Citation: Maria A. I. Åberg, Nancy L. Pedersen, Kjell Torén, Magnus Svartengren, Björn Bäckstrand, Tommy Johnsson, Christiana M. Cooper-Kuhn, N. David Åberg, Michael Nilsson, and H. Georg Kuhn, Cardiovascular fitness is associated with cognition in young adulthood, PNAS 2009 : 0905307106v1-pnas.0905307106.

CATEGORIZED UNDER: Cognitive Science, Culture
  • csrster

    I would have thought it was at least as likely that the causation went in the opposite direction (intelligent people deciding to get fit).
    Still, it does make you wonder where all the highly unfit nerds (and brain-dead jocks) have gone. Stereotypes just ain’t what they used to be.

  • http://akinokure.blogspot.com agnostic

    Yeah but that cohort of Swedes had great music by ABBA to dance to, so you didn’t have to twist their arm to get them into a cardio routine.
    “Still, it does make you wonder where all the highly unfit nerds (and brain-dead jocks) have gone. ”
    The mistake is to equate high-IQ people with nerds, who are a non-representative subset of high-IQ people. High-ranking doctors, lawyers, and businessmen are really smart, but they’re not nerds. As a result, they’re not horribly out of shape, they don’t subsist on a 7-11 diet, and they aren’t afraid to talk to girls.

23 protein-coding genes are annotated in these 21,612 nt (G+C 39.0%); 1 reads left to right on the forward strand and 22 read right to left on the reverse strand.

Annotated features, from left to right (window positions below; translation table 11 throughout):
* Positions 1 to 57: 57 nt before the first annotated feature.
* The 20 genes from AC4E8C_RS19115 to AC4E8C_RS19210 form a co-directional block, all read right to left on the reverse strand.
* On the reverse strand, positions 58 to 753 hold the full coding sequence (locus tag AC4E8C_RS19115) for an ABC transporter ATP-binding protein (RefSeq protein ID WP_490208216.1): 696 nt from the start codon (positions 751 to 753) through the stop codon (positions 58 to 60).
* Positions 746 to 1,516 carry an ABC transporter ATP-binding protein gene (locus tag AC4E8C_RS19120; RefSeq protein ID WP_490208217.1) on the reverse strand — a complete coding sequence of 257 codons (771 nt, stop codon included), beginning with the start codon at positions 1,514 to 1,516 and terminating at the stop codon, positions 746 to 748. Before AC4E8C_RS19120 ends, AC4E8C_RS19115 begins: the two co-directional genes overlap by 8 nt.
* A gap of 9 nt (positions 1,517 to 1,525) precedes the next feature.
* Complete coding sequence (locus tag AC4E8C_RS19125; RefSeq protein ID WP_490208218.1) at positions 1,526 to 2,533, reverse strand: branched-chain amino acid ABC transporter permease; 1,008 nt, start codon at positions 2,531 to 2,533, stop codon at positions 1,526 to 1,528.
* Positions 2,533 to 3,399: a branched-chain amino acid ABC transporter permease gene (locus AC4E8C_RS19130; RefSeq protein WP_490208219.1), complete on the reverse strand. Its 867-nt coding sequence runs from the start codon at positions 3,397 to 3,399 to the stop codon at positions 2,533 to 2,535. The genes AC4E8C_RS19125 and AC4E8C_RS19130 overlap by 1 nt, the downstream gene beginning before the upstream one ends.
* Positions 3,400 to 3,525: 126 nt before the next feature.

• pzed

    i’m not sure i agree with agnostic. maybe nerds just get older and adjust a little.
    my doctor and lawyer friends are still nerdy in many ways. some are in shape, eat okay and aren’t afraid of talking to girls. maybe i have a different view of nerd-dom, but these are all friends i grew up with who were on the math or academic team who played video games. there aren’t many badges of nerd-dom more visible than that.but every one of us played hard at street basketball and took our lumps in backyard football. one of these nerds went to stanford and walked onto their basketball team, having never played for the high school team.
    most still play video games as a hobby and some still have nerdy quirks. some of them speak to their peers in razib-esque language, some spend ungodly hours min/maxing their video game character, and others feel more comfortable talking about hypothetical wars in minute detail than going clubbing. but they are all doctors and lawyers.

  • http://scienceblogs.com/gnxp razib